Stack Overflow is a community of 4.7 million programmers, just like you, helping each other.

Join them; it only takes a minute:

Sign up
Join the Stack Overflow community to:
  1. Ask programming questions
  2. Answer and help your peers
  3. Get recognized for your expertise

I'm trying to get my node.js server to server up audio files for the HTML5 audio tag. Currently I'm referencing audio files via an express staticProvider, but this will allow the sound to play once and then never again.

From what I've been able to gather in order for the sound to work properly with seeking or looping I need to provide the "Content-Range" header when my audio file is requested. I highly doubt that the express staticProvider is doing this for me, so it would seem that I need to serve the file up using custom code. Unfortunately I'm fairly new to node.js and things like serving files are still a little beyond me. Can anyone offer some advice on how I can provide the appropriate metadata for my audio files?

[EDIT] (Removed old server code since it won't do anyone any good!)

Sorry, I don't typically ask questions this broad, but I'm really at a loss as to where to start with this one. Any suggestions?


So it appears that the solution is just to use updated software. I was trying express rather than the built-in connect HTTP middleware because I thought connect wasn't doing static file serving right. Turns out, I was just looking at the documentation for a newer version of connect while the version that comes with node is a bit older. Once I updated my connect library (I just used npm to install the latest, for those that are curious), the following worked beautifully:

var connect = require('connect');
var server = connect.createServer(
    // If your server errors on this line, saying it doesn't know what 
    // "static" is you need to get the latest connect!
    connect.static(__dirname + '/public')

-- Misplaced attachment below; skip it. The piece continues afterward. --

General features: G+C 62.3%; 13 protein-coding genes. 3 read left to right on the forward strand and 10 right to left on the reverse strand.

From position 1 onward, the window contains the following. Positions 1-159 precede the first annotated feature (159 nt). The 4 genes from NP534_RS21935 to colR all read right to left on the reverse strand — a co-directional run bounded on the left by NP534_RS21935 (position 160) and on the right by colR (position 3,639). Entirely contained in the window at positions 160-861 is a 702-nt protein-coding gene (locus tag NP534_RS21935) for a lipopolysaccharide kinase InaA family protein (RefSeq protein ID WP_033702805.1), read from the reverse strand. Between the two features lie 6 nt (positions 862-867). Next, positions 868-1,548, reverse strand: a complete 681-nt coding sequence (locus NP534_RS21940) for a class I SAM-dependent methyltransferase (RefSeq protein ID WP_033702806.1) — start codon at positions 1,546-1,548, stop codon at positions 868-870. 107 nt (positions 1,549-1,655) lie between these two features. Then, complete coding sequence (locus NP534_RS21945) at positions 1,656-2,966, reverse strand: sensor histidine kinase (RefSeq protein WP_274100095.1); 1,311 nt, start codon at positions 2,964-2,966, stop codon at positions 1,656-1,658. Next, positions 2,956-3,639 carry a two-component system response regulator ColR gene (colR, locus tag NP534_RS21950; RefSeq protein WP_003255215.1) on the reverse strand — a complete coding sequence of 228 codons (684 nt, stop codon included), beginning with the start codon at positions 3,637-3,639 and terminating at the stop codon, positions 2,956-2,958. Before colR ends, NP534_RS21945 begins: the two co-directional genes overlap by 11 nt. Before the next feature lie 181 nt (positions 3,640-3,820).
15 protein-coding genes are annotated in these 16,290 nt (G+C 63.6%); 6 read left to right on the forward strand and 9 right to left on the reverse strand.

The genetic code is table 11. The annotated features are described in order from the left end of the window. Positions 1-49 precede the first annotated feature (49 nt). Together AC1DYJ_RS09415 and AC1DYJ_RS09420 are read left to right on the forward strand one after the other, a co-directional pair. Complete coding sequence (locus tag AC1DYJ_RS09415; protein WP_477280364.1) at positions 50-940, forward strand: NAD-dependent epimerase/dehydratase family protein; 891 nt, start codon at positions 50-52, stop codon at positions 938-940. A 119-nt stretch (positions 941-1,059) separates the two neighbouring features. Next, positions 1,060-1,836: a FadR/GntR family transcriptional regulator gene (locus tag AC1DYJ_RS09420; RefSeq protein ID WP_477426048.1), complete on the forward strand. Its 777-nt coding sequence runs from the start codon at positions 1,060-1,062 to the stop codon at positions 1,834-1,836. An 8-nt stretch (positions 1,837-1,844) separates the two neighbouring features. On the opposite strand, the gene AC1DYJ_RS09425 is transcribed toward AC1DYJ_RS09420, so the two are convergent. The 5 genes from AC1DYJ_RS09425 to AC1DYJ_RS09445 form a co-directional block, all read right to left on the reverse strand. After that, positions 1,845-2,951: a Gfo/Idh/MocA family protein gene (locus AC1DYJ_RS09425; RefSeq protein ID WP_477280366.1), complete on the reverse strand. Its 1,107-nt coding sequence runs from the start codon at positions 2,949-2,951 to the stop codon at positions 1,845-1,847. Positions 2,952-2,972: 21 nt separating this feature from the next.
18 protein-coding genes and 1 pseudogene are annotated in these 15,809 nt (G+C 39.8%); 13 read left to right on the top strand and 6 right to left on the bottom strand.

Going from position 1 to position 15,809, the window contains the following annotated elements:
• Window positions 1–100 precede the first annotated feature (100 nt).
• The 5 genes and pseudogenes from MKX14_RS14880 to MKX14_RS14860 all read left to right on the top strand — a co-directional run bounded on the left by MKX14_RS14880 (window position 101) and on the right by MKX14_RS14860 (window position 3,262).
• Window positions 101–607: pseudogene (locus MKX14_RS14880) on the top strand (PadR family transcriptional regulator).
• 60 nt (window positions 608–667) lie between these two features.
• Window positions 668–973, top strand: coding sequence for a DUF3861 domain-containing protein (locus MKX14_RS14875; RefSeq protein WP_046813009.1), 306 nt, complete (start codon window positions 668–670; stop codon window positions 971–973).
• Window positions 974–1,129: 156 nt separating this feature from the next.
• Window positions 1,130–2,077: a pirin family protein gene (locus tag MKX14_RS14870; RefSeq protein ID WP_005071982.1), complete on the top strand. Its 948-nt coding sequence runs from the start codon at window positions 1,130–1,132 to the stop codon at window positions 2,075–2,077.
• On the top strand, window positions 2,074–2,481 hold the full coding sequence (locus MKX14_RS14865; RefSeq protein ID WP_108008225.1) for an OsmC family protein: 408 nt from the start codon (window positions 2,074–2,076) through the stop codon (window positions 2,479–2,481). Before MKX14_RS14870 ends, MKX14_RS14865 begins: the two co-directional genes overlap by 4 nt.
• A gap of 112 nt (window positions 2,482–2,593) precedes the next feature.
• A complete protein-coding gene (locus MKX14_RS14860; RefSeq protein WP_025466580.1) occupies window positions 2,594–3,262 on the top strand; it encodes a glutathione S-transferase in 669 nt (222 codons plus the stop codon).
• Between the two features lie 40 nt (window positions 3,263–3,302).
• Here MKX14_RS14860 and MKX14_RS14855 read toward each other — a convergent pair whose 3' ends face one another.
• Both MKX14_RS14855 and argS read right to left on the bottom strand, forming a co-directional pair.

share|improve this question
up vote 2 down vote accepted

The static serving logic is done by the underlying connect server (using its static middleware). There is code for 'Content-Range' headers (see here, about line 148), but these headers are only set when the underlying client (in your case, the browser's HTML5 implementation) sends the correct request headers.

Maybe this post from google groups can help you out. The topic is slightly different (video streaming), but i think the core of the problem is about the same.

share|improve this answer
I've been reading that post and piecing together what I can based off of it. It's been slow progress, though. Thanks for pointing me at the static middleware, though! I hadn't even thought to look there, which seems rather stupid in retrospect. – Toji Mar 11 '11 at 14:41
Aha! And therein lies the solution! The connect middleware included with node.js is old, and doesn't have the Content-Range code you pointed out. By installing a newer version of connect I was able to get it working! Thank you! – Toji Mar 11 '11 at 14:56
Thats the curse/blessing of developing in a fast-paced environment like node.js ;) glad i pointed you to the right direction! – schaermu Mar 11 '11 at 15:13

Your Answer


By posting your answer, you agree to the privacy policy and terms of service.

Not the answer you're looking for? Browse other questions tagged or ask your own question.